Review Ford Expedition EL Price
The lane-hogging Expedition and the even-longer Expedition EL provide room for eight adults and acres of cargo space. The 3.5-liter twin-turbo V-6 makes 365 hp; a six-speed automatic with rear-wheel drive is standard and four-wheel drive is optional. Some may scoff at a V-6 in a rig of this size, but its 9200-lb towing capacity (when properly equipped) should silence naysayers. An all-new Expedition goes on sale in fall 2017.
2018 Ford Expedition: Bigger, Aluminumier, EcoBoostier
The Ford Expedition has been around since the late 1990s, and despite an overhaul for 2003, the company itself characterizes this all-new model as only the second generation of its biggest SUV. No matter how you count the versions, the Expedition’s revamp is long overdue, and it brings wholesale changes that are significant.
Like its pickup sibling, the Ford F-150, the 2018 Expedition has switched to an aluminum-intensive architecture for weight reduction. With its aluminum body panels attached to a redesigned steel frame, the new vehicle is said to be up to 300 pounds lighter than the outgoing model. And yet the Expedition is bigger—the 2018 short-wheelbase version is four inches longer than before, while the extended-wheelbase Expedition L is one inch longer than the previous model.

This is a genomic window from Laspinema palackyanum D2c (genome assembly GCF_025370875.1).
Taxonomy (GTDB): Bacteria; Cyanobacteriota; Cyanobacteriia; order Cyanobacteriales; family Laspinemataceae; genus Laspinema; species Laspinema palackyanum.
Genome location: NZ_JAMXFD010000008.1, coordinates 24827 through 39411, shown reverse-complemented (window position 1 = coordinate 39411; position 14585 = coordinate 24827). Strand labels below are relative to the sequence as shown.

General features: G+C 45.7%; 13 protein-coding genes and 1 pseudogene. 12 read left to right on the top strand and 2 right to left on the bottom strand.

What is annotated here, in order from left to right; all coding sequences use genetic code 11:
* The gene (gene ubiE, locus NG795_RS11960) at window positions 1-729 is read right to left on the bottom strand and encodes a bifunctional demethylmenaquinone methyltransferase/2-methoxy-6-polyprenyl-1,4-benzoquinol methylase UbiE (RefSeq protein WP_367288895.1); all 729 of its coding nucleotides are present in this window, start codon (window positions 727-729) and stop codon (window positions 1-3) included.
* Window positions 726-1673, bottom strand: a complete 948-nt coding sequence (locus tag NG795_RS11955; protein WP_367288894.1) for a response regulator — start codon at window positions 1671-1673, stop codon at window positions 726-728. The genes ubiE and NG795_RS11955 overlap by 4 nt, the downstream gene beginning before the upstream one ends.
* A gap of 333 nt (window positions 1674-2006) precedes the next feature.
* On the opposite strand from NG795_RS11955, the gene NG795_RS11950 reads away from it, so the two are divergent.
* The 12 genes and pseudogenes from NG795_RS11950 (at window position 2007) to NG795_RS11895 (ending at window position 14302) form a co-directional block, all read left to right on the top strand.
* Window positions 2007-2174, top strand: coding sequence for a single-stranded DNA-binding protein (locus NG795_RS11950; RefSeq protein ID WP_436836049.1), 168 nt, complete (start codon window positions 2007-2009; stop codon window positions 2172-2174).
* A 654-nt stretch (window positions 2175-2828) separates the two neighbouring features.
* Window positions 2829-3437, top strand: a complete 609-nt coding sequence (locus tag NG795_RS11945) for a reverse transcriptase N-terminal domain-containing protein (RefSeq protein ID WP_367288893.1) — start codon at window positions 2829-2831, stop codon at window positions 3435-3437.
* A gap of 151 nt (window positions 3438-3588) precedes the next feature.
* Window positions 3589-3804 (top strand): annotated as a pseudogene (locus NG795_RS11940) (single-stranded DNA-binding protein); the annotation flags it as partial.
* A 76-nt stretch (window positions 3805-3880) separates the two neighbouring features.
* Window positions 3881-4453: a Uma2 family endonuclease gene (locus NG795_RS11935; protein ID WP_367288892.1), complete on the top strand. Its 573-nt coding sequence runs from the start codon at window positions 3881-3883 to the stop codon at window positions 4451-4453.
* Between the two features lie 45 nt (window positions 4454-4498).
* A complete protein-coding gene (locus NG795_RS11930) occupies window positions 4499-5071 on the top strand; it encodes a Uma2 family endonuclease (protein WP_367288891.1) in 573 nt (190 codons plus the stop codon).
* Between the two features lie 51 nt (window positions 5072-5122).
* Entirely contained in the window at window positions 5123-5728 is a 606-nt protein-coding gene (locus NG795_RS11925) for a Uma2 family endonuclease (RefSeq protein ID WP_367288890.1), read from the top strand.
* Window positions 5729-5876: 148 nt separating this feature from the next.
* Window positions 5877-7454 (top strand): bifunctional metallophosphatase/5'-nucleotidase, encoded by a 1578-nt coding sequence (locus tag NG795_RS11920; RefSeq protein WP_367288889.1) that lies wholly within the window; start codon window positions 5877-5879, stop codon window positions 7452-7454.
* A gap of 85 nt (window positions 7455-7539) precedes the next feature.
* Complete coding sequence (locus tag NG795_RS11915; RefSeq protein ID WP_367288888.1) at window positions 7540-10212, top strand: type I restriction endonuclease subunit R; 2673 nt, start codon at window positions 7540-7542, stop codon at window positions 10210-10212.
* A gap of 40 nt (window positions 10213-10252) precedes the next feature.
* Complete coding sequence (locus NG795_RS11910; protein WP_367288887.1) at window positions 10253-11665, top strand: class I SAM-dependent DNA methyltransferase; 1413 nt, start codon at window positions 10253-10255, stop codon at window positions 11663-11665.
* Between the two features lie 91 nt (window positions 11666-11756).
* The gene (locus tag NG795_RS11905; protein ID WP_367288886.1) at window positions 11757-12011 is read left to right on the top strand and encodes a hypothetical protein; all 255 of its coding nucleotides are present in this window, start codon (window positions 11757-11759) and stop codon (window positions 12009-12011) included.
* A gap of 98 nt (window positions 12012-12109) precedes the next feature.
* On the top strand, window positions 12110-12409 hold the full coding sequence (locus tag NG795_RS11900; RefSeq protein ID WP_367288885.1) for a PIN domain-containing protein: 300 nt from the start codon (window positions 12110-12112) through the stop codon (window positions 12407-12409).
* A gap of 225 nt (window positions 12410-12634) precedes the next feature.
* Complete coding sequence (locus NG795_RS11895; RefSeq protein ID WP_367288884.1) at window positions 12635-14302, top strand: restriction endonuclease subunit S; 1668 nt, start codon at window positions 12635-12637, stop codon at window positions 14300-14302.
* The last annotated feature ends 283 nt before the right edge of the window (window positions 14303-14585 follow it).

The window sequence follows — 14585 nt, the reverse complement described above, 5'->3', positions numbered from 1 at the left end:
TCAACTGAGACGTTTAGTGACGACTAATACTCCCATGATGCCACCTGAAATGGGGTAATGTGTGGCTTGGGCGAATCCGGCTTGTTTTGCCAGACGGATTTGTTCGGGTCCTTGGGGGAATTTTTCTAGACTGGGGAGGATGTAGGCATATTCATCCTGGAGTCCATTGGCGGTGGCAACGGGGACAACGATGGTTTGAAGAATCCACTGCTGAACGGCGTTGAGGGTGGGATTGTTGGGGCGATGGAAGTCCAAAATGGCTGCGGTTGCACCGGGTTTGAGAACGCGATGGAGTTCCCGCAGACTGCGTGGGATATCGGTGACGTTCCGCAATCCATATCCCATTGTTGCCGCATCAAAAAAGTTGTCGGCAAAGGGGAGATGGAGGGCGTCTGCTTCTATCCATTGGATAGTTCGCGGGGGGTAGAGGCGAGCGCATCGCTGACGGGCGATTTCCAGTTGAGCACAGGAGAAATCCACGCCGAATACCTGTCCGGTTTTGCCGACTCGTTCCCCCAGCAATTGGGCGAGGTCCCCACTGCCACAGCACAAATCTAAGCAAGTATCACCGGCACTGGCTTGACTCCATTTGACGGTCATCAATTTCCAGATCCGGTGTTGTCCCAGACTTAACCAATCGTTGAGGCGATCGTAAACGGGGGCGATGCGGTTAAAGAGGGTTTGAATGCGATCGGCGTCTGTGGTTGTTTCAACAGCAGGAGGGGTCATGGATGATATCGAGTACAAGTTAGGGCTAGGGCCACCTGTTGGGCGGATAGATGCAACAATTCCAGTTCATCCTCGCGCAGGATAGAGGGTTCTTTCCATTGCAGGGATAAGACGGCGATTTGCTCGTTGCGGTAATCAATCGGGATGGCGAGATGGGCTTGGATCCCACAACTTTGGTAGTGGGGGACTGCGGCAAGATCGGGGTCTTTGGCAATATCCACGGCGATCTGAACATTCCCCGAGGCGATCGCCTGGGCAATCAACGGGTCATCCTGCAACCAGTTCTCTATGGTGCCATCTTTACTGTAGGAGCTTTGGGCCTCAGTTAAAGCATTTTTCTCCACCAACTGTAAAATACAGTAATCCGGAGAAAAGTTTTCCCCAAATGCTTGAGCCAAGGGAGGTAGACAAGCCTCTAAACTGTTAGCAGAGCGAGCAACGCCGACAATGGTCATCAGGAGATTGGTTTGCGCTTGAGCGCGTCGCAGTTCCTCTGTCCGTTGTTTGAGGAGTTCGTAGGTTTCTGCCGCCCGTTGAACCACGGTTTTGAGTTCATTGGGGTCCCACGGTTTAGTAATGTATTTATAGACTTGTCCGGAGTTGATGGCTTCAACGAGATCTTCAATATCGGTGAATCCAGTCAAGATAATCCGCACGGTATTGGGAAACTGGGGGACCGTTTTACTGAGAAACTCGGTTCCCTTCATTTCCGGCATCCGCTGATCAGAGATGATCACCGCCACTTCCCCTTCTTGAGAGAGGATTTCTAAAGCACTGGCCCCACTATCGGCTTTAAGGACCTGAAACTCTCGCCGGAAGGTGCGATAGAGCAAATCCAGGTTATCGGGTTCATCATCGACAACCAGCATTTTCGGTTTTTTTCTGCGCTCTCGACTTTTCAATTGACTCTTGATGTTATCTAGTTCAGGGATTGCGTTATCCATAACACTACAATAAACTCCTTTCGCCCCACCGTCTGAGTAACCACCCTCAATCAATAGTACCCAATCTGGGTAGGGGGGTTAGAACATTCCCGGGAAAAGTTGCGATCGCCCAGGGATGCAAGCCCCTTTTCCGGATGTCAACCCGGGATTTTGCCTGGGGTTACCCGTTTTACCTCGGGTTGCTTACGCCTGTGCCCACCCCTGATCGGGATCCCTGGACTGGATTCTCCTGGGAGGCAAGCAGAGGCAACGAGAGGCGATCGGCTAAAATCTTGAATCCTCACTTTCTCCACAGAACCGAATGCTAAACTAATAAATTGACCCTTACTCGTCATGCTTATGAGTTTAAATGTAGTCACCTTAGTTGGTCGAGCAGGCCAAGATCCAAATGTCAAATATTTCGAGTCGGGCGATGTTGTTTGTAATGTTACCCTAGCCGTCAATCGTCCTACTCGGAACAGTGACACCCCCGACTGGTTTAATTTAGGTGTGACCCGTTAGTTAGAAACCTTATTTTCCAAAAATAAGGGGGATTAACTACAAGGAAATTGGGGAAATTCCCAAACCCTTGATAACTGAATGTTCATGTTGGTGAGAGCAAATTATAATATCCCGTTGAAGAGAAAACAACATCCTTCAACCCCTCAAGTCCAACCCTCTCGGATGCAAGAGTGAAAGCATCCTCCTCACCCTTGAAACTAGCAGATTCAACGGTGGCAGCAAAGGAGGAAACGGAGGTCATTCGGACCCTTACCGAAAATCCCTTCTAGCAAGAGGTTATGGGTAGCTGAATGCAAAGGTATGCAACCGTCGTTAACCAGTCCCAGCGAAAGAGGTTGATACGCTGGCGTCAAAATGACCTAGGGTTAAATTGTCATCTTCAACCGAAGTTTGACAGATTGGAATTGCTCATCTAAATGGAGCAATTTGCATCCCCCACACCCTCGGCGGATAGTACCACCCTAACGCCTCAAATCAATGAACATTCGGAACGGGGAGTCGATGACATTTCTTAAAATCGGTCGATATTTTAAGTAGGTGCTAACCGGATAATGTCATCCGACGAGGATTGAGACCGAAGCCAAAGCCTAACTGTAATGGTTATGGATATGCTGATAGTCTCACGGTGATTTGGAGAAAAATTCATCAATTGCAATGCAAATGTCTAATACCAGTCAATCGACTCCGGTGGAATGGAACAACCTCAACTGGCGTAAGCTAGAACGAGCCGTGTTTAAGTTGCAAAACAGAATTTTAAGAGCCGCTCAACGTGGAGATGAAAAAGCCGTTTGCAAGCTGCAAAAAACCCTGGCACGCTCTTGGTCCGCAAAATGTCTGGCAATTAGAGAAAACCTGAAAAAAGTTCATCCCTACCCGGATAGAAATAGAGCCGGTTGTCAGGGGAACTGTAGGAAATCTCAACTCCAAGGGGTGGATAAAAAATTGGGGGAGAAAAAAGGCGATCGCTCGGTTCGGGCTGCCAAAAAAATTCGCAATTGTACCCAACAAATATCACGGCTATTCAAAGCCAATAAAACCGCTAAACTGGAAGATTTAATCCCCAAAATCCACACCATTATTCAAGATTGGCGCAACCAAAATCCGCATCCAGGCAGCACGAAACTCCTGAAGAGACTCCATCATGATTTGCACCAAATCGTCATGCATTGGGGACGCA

Ford also added a lot of safety and convenience technology to the Expedition, including Sync 3 and Sync Connect with Apple CarPlay and Android Auto capabilities, wireless device charging in the center console, and an available Wi-Fi hotspot with a 50-foot range. Six USB ports (two per row), four 12-volt power sources, and a 110-volt AC outlet are standard, while a 12-speaker Bang & Olufsen audio system and a second-row headrest-mounted entertainment system is optional.
Ford claims the 2018 Expedition has 40 new-to-the-model features and optional driver-assist technologies. Maneuvering is made easier with a 360-degree camera, parking sensors, and trailer backup assist. It also will offer lane-keeping assist, adaptive cruise control, pre-collision warning with automatic braking, and blind-spot monitoring.
One Engine Fits All
The Expedition retains Ford’s EcoBoost-branded turbocharging and direct fuel-injection technologies, but the old twin-turbocharged 3.5-liter V-6 has been replaced with an updated, second-gen version found in the 2017 F-150, equipped with both port and direct fuel injection. In the F-series it makes 375 horsepower at 5000 rpm and 470 lb-ft of torque at 3500 rpm, but no output has been confirmed for the Expedition yet. Given that Ford says the engine was tuned differently here, the peak ratings may change.
In place of the outgoing truck’s six-speed automatic transmission, the redesigned version uses the new 10-speed automatic also found in the F-150 and co-developed by Ford and General Motors. Ford ditched the traditional shift lever for a rotary gear selector. Just below it is a drive-mode switch that offers Normal, Sport, Tow/Haul, Eco, Grass/Gravel/Snow, Sand, and Mud/Rut settings. An available electronic limited-slip differential also is new.
Both the 2018 Expedition and the extended-wheelbase Expedition L will be available in three trim levels—XLT, Limited, and Platinum (there’s also an XL for fleets). The new model goes on sale this fall; pricing should be announced by the end of summer, but don’t look for the new truck to move too far away from the current range, which spans from roughly $48,000 to $72,000.